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A New Look at PE for the Patriots

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A New Look at PE for the Patriots

Starting in the 2017-18 school year, the Health and PE department introduced a new curriculum.

Starting in the 2017-18 school year, the Health and PE department introduced a new curriculum.

Emogen Kelly

Starting in the 2017-18 school year, the Health and PE department introduced a new curriculum.

Emogen Kelly

Emogen Kelly

Starting in the 2017-18 school year, the Health and PE department introduced a new curriculum.

Grant Blumberg, Sentry Staff Reporter

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Everyday at school, students look forward to letting out their energy in physical education (PE) class. Of all the classes offered in high school, PE perhaps allows for the most freedom. Students are free to talk with friends and are often able to choose which activity in which they would like to partake. However, starting in the 2017-18 school year, the Health and PE department introduced a new curriculum of sorts. In the past, freshmen took one semester of PE and another semester of health. PE covered a variety of sports, including weight training, basketball, football and a two or three week long swim unit. However, the Health and PE department was still not satisfied with the way in which the course was being taught. In response, this year, students will participate in two to three days of the swim unit each quarter, regardless of whether they are taking health or PE that semester.

“The end goal will probably be in a couple years. It is to integrate health and PE to be more fluid between each other. For kids to be in PE for a week and flip to health for a week,” department chair and health teacher Claire Shreeve said.

Students always look forward to the swim unit because it offers a unique experience to have fun in school while also getting some exercise. This year, most of the change in PE classes will be centered around the structure of the swim unit.

“Swimming is mandatory for all students so we thought that would be the best place to start. For the swimming, a couple classes are coming out of health to swim for a couple days, and then they will go back into health,” Shreeve said.

Shreeve, however, admits that the curriculum itself is not changing. She instead believes that the teachers will just be teaching in a different manner.

“We have specific standards and stuff we have to cover, so this year we’re just being more vocal about it. We’re taking a different approach…. and instead of just doing a lot of the stuff in health, where it’s just kind of incorporated into it without students noticing, they’re also doing it in PE. They are actually doing lessons in Patriot Hall. And there are tests at the end of the quarter about those power standards,” Shreeve said.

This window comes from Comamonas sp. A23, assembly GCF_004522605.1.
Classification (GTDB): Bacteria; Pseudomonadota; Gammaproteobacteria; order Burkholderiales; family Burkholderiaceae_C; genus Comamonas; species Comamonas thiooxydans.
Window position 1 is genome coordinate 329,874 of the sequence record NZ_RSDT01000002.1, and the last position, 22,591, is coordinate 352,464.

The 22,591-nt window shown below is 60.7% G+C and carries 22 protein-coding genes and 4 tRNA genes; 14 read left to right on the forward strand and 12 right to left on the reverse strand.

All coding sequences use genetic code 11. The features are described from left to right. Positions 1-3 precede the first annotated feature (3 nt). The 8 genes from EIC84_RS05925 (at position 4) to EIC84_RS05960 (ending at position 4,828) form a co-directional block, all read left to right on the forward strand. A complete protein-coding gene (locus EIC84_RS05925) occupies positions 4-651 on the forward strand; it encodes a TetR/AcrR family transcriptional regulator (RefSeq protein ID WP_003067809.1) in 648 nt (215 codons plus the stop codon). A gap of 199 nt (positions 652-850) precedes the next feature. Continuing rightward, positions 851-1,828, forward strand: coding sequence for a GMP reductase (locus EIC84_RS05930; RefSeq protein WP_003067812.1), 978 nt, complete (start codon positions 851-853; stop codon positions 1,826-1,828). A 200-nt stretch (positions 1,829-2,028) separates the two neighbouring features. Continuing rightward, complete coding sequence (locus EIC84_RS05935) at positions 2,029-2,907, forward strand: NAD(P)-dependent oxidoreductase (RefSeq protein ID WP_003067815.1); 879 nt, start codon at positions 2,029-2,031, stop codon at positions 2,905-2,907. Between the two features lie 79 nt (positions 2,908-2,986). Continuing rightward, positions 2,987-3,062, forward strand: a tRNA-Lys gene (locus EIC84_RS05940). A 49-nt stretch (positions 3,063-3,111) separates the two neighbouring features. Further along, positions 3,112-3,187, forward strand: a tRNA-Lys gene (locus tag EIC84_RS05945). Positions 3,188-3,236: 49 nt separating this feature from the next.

Many returning Patriots have grown used to the traditional style of PE class, and will have to adapt to the new changes. Sophomore Eli Waldman compared the new format to the one he was used to, and gave insight on what PE is like this year.

“Last year was very laid back. It was very care free. Have fun, get some exercise, whatever. Now it’s definitely more strict, there’s more structure. Sometimes, we will go into Patriot Hall and talk. We will have lectures about the power points, physical activity, stuff like that,” Waldman said.

When asked about what he thought the goal was of the changes being brought to PE this year, and how they would affect students, Waldman said that the purpose of the new format is to empower students to learn more and get more out of PE.

“The teachers are taking it seriously for sure. It is the students, I think, that are going to have the hardest time, that are going to have to keep up with it and adjust… It is definitely going to take a while. It might take a year or two for the teachers to get used to it too. Over time, I think it should be beneficial to both students and teachers,” Waldman said.

Shreeve believes that the changes brought to PE this year will be for the best, as she is hopeful for the future of the course.

“We want to start going that way, to moving things back and forth between health and PE, and so we figured out where to start,” Shreeve said.

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